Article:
KEUNEMAN S.P.J.—-The King v. MuUu.
accused “ Btandiug far off with the sword in hand ”—which is hardly anaccurate description of what occurred. Later he said—“ Consider thedistance the deceased was at the time—at least 8 to 16 yards ”. Stilllater he said “ At least the deceased was about 10 yards away and hefired the fatal shot. The deceased could hardly strike the accused witha sword at that distance …. The accused might well havetaken other steps ; he could have run off, or fired at his legs. Why fireat a vital part of the body like the chest or the upper part of the body ? ”It is true that at one stage the trial Judge made the distance “ 8 or 9feet away ” but this he did in presenting the accused’s version of whathappened, and he did not add that the expert evidence supported that.
We think there is substance in the contention that the Jury may havebeen confused by the charge, and may have been under the impressionthat the shot was fired at a distance three times as great as the factsdemonstrated. Also the trial Judge did not point out that the furtherretreat of the accused was prevented by the deep ditch or pit, accordingto the accused’s story. The omission to mention this fact may haveaffected the minds of the Jury.
In our opinion these are misdirections relating to a very vital matter.The distance at which the fatal shot was fired was of the utmost signi-ficance and had an immediate bearing on the question whether theaccused exceeded the right of private defence or not. Had the correctfacts been put to the Jury, we think they may well have considered thatthe accused had justification for firing as he did, with fatal results. It isdifficult for us now to reconcile the verdict of the Jury with the facts asestablished in the case.
Our attention has also been drawn to another matter. It was inevidence that a woman Maniekam had also met her death by gun shotinjuries on this occasion. The accused had been tried for the murderof Maniekam and had been acquitted. The trial Judge referred to thefact that “ there were two persons murdered on this day ” and asked theJury to eradicate from their mind that the accused had killed the otherperson Maniekam. “ You should not take into consideration that hemurdered another person on that day, and you must not therefore thinkhe is a very bad man ”. The use of the word “ murder ” in this connec-tion was not justified, and the trial Judge failed to point out that theaccused was found not guilty of the murder of Maniekam. Unfortunatelythe trial Judge returned to this matter again in the latter part of hischarge. “ Why was the woman about ? Was she also trying toinjure the accused ? Why was she killed ? Was it because she wouldbe the only witness if she remained alive ? ”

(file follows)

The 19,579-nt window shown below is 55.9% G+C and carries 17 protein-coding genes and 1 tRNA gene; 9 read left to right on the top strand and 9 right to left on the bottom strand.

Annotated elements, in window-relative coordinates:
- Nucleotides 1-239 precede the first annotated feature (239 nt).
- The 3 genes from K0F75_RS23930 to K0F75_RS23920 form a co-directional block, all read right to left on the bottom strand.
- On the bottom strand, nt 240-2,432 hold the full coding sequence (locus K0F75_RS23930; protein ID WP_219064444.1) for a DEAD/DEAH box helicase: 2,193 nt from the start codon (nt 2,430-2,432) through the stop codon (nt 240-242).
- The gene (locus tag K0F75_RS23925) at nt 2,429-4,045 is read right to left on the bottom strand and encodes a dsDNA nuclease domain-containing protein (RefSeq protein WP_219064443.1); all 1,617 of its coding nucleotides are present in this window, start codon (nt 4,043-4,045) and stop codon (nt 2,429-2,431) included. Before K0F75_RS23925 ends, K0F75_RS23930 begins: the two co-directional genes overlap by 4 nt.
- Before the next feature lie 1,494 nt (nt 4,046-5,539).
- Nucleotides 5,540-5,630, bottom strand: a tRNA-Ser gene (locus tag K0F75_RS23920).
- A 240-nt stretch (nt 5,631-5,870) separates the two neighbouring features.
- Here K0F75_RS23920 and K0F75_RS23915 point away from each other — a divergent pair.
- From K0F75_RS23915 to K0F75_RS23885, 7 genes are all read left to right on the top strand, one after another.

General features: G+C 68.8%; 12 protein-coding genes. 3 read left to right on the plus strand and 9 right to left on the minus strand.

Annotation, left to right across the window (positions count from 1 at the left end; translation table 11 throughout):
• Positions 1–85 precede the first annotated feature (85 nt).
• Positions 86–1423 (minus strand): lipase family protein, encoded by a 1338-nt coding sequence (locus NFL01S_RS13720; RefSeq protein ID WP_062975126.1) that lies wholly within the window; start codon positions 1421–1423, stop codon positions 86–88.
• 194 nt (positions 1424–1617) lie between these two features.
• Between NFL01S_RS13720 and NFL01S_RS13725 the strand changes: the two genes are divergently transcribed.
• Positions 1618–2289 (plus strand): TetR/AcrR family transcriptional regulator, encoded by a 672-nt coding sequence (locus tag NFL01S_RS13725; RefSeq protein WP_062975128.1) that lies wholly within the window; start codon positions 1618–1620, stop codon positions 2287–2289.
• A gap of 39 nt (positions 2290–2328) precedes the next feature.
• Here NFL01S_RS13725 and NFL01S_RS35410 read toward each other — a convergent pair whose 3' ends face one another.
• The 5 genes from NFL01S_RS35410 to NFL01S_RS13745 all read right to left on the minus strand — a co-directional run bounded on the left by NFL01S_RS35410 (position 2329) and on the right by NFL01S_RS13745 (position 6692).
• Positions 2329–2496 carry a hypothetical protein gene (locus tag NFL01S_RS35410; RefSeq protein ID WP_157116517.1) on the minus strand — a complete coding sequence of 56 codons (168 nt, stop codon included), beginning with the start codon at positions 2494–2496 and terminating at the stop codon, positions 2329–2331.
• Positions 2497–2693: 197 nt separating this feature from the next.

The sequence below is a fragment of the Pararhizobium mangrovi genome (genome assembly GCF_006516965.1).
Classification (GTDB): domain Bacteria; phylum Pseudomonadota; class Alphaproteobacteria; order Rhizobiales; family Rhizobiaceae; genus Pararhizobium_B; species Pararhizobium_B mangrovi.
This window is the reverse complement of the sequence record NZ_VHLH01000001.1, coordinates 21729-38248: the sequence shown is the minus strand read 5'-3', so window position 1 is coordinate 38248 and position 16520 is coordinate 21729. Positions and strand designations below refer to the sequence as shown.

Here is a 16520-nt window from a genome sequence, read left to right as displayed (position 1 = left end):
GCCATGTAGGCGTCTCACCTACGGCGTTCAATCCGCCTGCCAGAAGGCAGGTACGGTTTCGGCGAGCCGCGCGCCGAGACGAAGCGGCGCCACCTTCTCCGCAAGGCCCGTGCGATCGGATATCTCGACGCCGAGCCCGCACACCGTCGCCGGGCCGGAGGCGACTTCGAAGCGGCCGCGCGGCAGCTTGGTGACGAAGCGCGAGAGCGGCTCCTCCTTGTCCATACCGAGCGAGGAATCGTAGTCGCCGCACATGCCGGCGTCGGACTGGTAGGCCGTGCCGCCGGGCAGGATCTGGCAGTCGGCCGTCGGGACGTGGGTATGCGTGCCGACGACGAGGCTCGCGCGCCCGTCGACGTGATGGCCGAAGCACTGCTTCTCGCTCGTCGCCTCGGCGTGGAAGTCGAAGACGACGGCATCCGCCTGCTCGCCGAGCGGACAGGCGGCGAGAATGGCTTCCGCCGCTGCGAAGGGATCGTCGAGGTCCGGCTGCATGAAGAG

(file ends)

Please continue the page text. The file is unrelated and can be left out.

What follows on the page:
We are of opinion that these remarks of the trial Judge probablycaused considerable prejudice in the minds of the Jury against theaccused, and were not justified.
For these reasons we are of opinion that the conviction in this casecannot stand. We therefore set aside the conviction and sentence andacquit the accused.
Conviction set aside.
THE KING v. MUTTU